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MI5 investigation into London Bridge attacker was 'well run', inquest hears

The Guardian logo The Guardian 12/06/2019 Vikram Dodd and Haroon Siddique
a truck is parked in front of a building: Thames House, the headquarters of MI5. London Bridge attacker Khuram Butt carried out the assault while he was under active investigation by MI5. © Reuters Thames House, the headquarters of MI5. London Bridge attacker Khuram Butt carried out the assault while he was under active investigation by MI5.

An MI5 review after the London Bridge attack said its investigation into the ringleader Khuram Butt was “well and effectively run”, an inquest has heard.

Butt, 27, launched the attack with two other terrorists in June 2017, killing eight civilians and seriously injuring 48 people, while he was under active investigation by the security service.

He had been under investigation by MI5 since 2015, although it was twice suspended – in February 2016 and March 2017 – due to lack of resources.

Read more: London Bridge attacker 'got job carrying out tube security checks' (The Guardian)

On Wednesday, the inquests into the eight victims heard from a senior MI5 chief known only as witness L. Giving evidence from behind a curtain he was asked by Jonathan Hough QC about the conclusions of a post-attack review by MI5. L replied that it “took the view that the investigation into Khuram Butt had been well and effectively run. It took the view that both of the suspensions were logical and proportional in the circumstances.”

L said “refinements” to the way MI5 investigates terrorist suspects introduced after June 2017, including closer cooperation with the police, would not have made a difference, had they been in place at the time.

L also denied a failure to share information with counter-terrorism police. Last week a senior counter-terrorism officer claimed a warning to the anti-terror hotline by Usman Darr, Butt’s brother-in-law, in 2015, was not passed on to the police. But asked by Hough whether considerations of security had prevented any information being passed on to the senior investigation officer in the Butt case, L replied: “No, I don’t believed that is so.”

Watch: Who are the victims of the London Bridge attacks? (The Independent)


He said that it was “reasonably common” for investigations to be suspended and that police would not have been systematically consulted before such a decision was taken. When Hough asked whether police “might be informally consulted” L replied in the affirmative.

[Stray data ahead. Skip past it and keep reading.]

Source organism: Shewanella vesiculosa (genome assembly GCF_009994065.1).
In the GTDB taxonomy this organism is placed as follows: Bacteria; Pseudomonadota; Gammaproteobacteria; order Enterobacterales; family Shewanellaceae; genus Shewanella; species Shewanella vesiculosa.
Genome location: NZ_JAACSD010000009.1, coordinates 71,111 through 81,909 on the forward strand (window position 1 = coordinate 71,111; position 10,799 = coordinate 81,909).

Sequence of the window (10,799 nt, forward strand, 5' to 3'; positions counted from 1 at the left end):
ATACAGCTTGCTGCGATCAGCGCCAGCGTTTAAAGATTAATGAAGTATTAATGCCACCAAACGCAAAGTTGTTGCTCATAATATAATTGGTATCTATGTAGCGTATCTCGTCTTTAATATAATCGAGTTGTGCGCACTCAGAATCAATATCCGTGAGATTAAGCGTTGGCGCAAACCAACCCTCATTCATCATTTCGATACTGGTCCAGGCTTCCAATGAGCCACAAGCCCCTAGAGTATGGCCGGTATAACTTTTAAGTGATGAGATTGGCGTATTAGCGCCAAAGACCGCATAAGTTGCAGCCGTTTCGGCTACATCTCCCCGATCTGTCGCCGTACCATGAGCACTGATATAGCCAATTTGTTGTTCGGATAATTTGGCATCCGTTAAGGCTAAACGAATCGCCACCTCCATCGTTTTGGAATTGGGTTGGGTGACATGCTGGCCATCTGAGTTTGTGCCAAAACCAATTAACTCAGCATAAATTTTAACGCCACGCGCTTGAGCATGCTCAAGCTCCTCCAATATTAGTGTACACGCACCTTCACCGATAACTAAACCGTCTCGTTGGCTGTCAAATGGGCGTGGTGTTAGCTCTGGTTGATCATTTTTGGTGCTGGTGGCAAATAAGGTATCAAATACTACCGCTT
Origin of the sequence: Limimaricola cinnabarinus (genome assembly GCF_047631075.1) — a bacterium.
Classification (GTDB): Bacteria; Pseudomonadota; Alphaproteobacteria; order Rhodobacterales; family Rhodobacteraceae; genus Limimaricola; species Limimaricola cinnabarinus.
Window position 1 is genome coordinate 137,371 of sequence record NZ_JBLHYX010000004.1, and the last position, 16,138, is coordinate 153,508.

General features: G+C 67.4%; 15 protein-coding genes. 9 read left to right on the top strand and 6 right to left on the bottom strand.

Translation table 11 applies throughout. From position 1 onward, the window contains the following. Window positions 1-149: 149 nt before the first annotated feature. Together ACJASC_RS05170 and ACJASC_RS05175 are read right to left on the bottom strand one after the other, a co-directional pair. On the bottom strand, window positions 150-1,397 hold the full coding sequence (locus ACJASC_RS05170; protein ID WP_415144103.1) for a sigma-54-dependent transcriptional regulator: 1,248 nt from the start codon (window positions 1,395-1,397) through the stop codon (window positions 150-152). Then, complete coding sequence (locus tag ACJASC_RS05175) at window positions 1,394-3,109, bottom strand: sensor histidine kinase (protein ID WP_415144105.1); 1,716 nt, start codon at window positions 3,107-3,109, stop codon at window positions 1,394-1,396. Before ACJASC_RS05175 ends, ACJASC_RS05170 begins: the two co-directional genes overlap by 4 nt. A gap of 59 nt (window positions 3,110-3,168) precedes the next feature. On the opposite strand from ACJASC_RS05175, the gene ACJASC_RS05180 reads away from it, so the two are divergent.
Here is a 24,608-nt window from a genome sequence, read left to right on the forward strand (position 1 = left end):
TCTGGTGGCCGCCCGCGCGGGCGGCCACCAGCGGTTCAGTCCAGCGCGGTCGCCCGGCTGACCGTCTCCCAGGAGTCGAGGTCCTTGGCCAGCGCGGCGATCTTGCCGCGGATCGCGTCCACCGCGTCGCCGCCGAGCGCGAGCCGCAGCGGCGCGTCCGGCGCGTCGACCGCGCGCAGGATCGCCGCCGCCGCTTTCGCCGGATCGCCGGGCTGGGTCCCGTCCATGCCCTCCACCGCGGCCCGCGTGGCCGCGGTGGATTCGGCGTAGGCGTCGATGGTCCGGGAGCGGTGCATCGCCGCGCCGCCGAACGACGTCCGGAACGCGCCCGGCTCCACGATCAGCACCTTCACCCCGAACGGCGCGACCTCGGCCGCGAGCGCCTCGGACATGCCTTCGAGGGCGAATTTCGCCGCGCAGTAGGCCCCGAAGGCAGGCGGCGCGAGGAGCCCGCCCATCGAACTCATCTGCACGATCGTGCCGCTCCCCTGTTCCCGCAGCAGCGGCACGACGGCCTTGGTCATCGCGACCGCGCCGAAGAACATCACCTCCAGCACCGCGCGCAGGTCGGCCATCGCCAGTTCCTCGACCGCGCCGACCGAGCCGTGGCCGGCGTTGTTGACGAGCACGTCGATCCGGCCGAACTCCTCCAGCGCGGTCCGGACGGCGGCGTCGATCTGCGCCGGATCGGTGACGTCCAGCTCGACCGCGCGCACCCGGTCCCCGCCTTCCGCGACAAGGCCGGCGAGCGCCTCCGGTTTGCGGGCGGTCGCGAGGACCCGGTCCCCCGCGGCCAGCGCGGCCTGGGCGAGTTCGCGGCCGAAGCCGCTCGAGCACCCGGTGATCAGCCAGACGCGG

He told the court that there were currently 600 live investigations.

Butt was joined in the attack by Rachid Redouane, 30, and Youssef Zaghba, 22. At the time they all lived in east London. They first ploughed into pedestrians on London Bridge in a van, then ran through Borough market stabbing people with pink ceramic knives bought from a Lidl supermarket.

Watch: London Bridge attacker buys knives (Sky News)


The assault, which lasted for 10 minutes, only ended when the three attackers charged at armed police officers, who shot them down. At the inquest, lawyers for the families have said MI5 and police missed “opportunities galore” to stop the attack.

Butt is believed to be the first person to have killed on British soil while under active investigation by MI5 and counter-terrorism police. He was an acolyte of the extremist preacher Anjem Choudary, a long-term target of counter-terrorism investigators who himself was eventually jailed for urging support of Islamic State.

By 2017, Butt worked at the Ummah fitness centre in east London, where he regularly associated with the other two terrorists before the attack.

Watch: 'It does bring up raw emotion,' says mother of youngest victim (Sky News)


Those killed by Butt and his accomplices were Chrissy Archibald, 30, from Canada; Sébastien Bélanger, 36, a chef; Kirsty Boden, 28, a nurse from Australia; Ignacio Echeverría Miralles De Imperial, 39; James McMullan, 32,who was from Brent, north-west London; Alexandre Pigeard, 26, a French restaurant worker; Xavier Thomas, 45, a French national; and Sara Zelenak, 21, an Australian national.

The London Bridge attack was one of four terrorist atrocities the UK endured between March and June 2017. A review into the attacks for the government by the barrister David Anderson QC said: “The unpalatable lesson of London Bridge is that even priority subjects of interest in respect of whom sound decisions are being made … may retain the ability to conceal their attack planning from the authorities.”

The inquest, which is testing those conclusions, continues.


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